COMMUNITY: unraveling the regulatory networks in Streptomyces that switch on antibiotic production on demand
Through his project we will unravel the global regulatory networks that control gene expression in Streptomyces bacteria and allow them to properly respond to major changes in the environment; we will then harness this knowledge to activate and identify novel antibiotics
- 2022 - 2027
- Gilles van Wezel
- ERC Advanced grant
Marnix Medema, Wageningen University
Jos Raaijmakers, NIOO-KNAW
As Nature's medicine makers, Streptomyces bacteria produce a plethora of natural products, which we harness for clinical, biotechnological and agricultural applications, including 70% of the antibiotics. Streptomycetes still have a vast reservoir of unexplored biosynthetic potential, but many biosynthetic gene clusters (BGCs) are not expressed in the laboratory. To bring the chemical dark matter to the light, we need to discover the keys to unlock the expression of cryptic BGCs. Aim is to add a new dimension to genome mining, via understanding and exploitation of the regulatory networks that control natural product biosynthesis in Actinobacteria. My team discovered the concept of antibiotic production on demand, showing that plant hormones activate antimicrobials. Predicting when instead of what BGCs produce will allow clustering of BGCs based on their response to ecological signals. This can serve as a beacon for prioritising BGCs, and aid in the discovery of new biosynthetic pathways. I will tackle three major challenges:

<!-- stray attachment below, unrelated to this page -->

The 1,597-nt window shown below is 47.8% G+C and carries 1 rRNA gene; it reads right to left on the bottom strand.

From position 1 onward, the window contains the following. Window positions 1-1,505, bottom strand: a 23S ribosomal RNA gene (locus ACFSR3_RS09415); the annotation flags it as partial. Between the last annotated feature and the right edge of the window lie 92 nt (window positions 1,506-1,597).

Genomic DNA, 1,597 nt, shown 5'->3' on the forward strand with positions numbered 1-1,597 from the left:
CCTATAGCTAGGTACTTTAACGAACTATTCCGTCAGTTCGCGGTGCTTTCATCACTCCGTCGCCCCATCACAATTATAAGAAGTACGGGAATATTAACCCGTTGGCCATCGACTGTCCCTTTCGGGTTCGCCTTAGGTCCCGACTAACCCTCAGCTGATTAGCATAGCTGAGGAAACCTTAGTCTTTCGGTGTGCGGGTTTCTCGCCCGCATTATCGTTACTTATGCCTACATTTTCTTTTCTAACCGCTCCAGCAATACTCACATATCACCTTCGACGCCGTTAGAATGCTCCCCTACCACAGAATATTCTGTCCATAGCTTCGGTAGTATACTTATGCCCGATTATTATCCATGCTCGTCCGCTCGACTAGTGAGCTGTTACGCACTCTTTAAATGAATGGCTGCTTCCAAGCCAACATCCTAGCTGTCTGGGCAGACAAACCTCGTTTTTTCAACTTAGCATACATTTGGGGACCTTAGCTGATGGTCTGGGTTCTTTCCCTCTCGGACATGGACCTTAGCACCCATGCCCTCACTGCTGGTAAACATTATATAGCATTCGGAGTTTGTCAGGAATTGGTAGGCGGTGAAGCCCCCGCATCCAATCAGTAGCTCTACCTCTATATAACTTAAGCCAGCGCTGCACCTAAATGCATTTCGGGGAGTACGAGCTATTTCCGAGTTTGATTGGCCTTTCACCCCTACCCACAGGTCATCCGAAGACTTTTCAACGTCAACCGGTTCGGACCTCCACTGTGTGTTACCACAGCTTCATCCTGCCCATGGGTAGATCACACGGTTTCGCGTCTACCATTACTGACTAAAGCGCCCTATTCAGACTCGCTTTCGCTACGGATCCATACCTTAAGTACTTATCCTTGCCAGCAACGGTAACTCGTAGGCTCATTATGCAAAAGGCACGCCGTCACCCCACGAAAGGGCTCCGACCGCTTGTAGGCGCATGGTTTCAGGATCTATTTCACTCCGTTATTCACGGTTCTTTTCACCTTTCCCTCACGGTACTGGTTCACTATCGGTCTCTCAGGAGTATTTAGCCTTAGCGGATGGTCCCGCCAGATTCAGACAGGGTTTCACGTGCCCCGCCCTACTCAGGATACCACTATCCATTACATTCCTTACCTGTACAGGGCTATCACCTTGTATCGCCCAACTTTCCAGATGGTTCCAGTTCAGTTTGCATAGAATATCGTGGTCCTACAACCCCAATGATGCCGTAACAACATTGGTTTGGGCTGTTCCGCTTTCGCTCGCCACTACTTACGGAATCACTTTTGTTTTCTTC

- The systems biology challenge is to elucidate the regulatory circuitry of streptomycetes and to reliably predict how BGCs are controlled.
- The metabolic challenge is to unwire the networks that tie carbon metabolism to antibiotic production, to bridge the gap from the complex polysaccharides in nature to the defined carbon sources of the laboratory.
- The ecological challenge is to unravel the mechanisms and molecules via which plants invoke the power of Streptomyces' bioactive molecules to obtain protection against infections and pests, aimed at biological disease-suppression.
COMMUNITY is an open science project that will help to elucidate whether the yet unexplored BGCs will deliver a paradigm shift in drug discovery, for application in agriculture and human health. Deliverables are innovative systems biology tools and detailed transcription factor networks, elicitors for drug screening and disease-suppressive microbes